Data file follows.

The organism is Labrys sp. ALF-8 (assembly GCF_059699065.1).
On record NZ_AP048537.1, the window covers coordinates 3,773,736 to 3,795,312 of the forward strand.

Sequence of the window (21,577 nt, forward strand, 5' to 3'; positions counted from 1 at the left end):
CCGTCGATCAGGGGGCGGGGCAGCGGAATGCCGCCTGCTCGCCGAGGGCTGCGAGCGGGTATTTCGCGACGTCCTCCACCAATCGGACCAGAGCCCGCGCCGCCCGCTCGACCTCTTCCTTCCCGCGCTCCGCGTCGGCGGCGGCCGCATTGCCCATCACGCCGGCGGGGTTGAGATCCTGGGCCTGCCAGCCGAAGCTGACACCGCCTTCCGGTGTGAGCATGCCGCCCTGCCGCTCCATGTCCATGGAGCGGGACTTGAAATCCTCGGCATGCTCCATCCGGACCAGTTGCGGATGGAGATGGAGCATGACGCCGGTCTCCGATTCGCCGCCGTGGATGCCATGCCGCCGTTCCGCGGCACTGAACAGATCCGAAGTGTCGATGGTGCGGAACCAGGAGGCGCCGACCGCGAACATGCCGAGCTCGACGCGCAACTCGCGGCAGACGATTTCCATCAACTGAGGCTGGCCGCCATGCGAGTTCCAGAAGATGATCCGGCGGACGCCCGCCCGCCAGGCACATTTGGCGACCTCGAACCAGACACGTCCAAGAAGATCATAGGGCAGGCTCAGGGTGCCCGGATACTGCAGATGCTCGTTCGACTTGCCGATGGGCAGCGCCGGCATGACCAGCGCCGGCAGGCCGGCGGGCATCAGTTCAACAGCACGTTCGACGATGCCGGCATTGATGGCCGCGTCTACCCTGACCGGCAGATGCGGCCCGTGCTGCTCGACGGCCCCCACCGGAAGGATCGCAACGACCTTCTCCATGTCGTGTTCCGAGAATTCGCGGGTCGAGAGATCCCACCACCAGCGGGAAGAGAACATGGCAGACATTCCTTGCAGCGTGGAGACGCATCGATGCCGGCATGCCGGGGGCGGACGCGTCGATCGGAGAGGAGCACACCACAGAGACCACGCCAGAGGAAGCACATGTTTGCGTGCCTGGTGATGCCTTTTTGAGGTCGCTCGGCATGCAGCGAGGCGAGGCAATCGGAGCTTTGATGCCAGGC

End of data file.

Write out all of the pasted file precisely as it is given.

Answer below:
The organism is Labrys sp. ALF-8 (assembly GCF_059699065.1).
On record NZ_AP048537.1, the window covers coordinates 3,773,736 to 3,795,312 of the forward strand.

Sequence of the window (21,577 nt, forward strand, 5' to 3'; positions counted from 1 at the left end):
CCGTCGATCAGGGGGCGGGGCAGCGGAATGCCGCCTGCTCGCCGAGGGCTGCGAGCGGGTATTTCGCGACGTCCTCCACCAATCGGACCAGAGCCCGCGCCGCCCGCTCGACCTCTTCCTTCCCGCGCTCCGCGTCGGCGGCGGCCGCATTGCCCATCACGCCGGCGGGGTTGAGATCCTGGGCCTGCCAGCCGAAGCTGACACCGCCTTCCGGTGTGAGCATGCCGCCCTGCCGCTCCATGTCCATGGAGCGGGACTTGAAATCCTCGGCATGCTCCATCCGGACCAGTTGCGGATGGAGATGGAGCATGACGCCGGTCTCCGATTCGCCGCCGTGGATGCCATGCCGCCGTTCCGCGGCACTGAACAGATCCGAAGTGTCGATGGTGCGGAACCAGGAGGCGCCGACCGCGAACATGCCGAGCTCGACGCGCAACTCGCGGCAGACGATTTCCATCAACTGAGGCTGGCCGCCATGCGAGTTCCAGAAGATGATCCGGCGGACGCCCGCCCGCCAGGCACATTTGGCGACCTCGAACCAGACACGTCCAAGAAGATCATAGGGCAGGCTCAGGGTGCCCGGATACTGCAGATGCTCGTTCGACTTGCCGATGGGCAGCGCCGGCATGACCAGCGCCGGCAGGCCGGCGGGCATCAGTTCAACAGCACGTTCGACGATGCCGGCATTGATGGCCGCGTCTACCCTGACCGGCAGATGCGGCCCGTGCTGCTCGACGGCCCCCACCGGAAGGATCGCAACGACCTTCTCCATGTCGTGTTCCGAGAATTCGCGGGTCGAGAGATCCCACCACCAGCGGGAAGAGAACATGGCAGACATTCCTTGCAGCGTGGAGACGCATCGATGCCGGCATGCCGGGGGCGGACGCGTCGATCGGAGAGGAGCACACCACAGAGACCACGCCAGAGGAAGCACATGTTTGCGTGCCTGGTGATGCCTTTTTGAGGTCGCTCGGCATGCAGCGAGGCGAGGCAATCGGAGCTTTGATGCCAGGC